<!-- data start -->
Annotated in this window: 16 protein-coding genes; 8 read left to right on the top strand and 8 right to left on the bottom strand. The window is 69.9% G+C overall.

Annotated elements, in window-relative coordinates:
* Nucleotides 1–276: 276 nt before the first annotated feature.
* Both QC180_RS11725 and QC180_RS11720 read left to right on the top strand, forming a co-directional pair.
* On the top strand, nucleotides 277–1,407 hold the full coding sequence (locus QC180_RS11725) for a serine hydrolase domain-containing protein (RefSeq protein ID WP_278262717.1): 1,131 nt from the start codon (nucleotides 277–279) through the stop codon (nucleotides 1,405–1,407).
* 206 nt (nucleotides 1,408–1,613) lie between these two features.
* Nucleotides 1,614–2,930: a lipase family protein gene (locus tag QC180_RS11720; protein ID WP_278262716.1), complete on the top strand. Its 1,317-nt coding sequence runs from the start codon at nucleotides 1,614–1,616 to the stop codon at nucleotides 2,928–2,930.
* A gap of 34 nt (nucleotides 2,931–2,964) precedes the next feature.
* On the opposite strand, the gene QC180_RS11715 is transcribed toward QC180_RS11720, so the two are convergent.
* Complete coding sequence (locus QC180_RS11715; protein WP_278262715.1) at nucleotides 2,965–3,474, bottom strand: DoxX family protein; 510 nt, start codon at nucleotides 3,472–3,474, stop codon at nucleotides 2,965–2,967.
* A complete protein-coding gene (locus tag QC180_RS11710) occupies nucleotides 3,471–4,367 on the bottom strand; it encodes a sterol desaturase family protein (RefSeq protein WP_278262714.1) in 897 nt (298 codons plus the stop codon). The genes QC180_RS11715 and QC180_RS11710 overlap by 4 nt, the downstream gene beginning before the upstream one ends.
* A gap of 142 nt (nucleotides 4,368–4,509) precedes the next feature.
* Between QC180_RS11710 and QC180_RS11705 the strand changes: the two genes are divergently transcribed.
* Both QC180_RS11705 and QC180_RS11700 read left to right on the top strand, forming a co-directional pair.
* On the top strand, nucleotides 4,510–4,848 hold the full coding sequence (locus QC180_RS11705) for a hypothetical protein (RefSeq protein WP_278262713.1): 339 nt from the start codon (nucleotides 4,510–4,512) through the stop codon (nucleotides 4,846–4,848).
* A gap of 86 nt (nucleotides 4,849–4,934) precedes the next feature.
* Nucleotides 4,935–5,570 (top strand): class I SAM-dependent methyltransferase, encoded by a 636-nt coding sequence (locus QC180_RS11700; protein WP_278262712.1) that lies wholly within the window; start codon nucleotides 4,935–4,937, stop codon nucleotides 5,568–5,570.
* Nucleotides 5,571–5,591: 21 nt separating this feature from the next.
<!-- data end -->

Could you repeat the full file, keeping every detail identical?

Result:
Annotated in this window: 16 protein-coding genes; 8 read left to right on the top strand and 8 right to left on the bottom strand. The window is 69.9% G+C overall.

Annotated elements, in window-relative coordinates:
* Nucleotides 1–276: 276 nt before the first annotated feature.
* Both QC180_RS11725 and QC180_RS11720 read left to right on the top strand, forming a co-directional pair.
* On the top strand, nucleotides 277–1,407 hold the full coding sequence (locus QC180_RS11725) for a serine hydrolase domain-containing protein (RefSeq protein ID WP_278262717.1): 1,131 nt from the start codon (nucleotides 277–279) through the stop codon (nucleotides 1,405–1,407).
* 206 nt (nucleotides 1,408–1,613) lie between these two features.
* Nucleotides 1,614–2,930: a lipase family protein gene (locus tag QC180_RS11720; protein ID WP_278262716.1), complete on the top strand. Its 1,317-nt coding sequence runs from the start codon at nucleotides 1,614–1,616 to the stop codon at nucleotides 2,928–2,930.
* A gap of 34 nt (nucleotides 2,931–2,964) precedes the next feature.
* On the opposite strand, the gene QC180_RS11715 is transcribed toward QC180_RS11720, so the two are convergent.
* Complete coding sequence (locus QC180_RS11715; protein WP_278262715.1) at nucleotides 2,965–3,474, bottom strand: DoxX family protein; 510 nt, start codon at nucleotides 3,472–3,474, stop codon at nucleotides 2,965–2,967.
* A complete protein-coding gene (locus tag QC180_RS11710) occupies nucleotides 3,471–4,367 on the bottom strand; it encodes a sterol desaturase family protein (RefSeq protein WP_278262714.1) in 897 nt (298 codons plus the stop codon). The genes QC180_RS11715 and QC180_RS11710 overlap by 4 nt, the downstream gene beginning before the upstream one ends.
* A gap of 142 nt (nucleotides 4,368–4,509) precedes the next feature.
* Between QC180_RS11710 and QC180_RS11705 the strand changes: the two genes are divergently transcribed.
* Both QC180_RS11705 and QC180_RS11700 read left to right on the top strand, forming a co-directional pair.
* On the top strand, nucleotides 4,510–4,848 hold the full coding sequence (locus QC180_RS11705) for a hypothetical protein (RefSeq protein WP_278262713.1): 339 nt from the start codon (nucleotides 4,510–4,512) through the stop codon (nucleotides 4,846–4,848).
* A gap of 86 nt (nucleotides 4,849–4,934) precedes the next feature.
* Nucleotides 4,935–5,570 (top strand): class I SAM-dependent methyltransferase, encoded by a 636-nt coding sequence (locus QC180_RS11700; protein WP_278262712.1) that lies wholly within the window; start codon nucleotides 4,935–4,937, stop codon nucleotides 5,568–5,570.
* Nucleotides 5,571–5,591: 21 nt separating this feature from the next.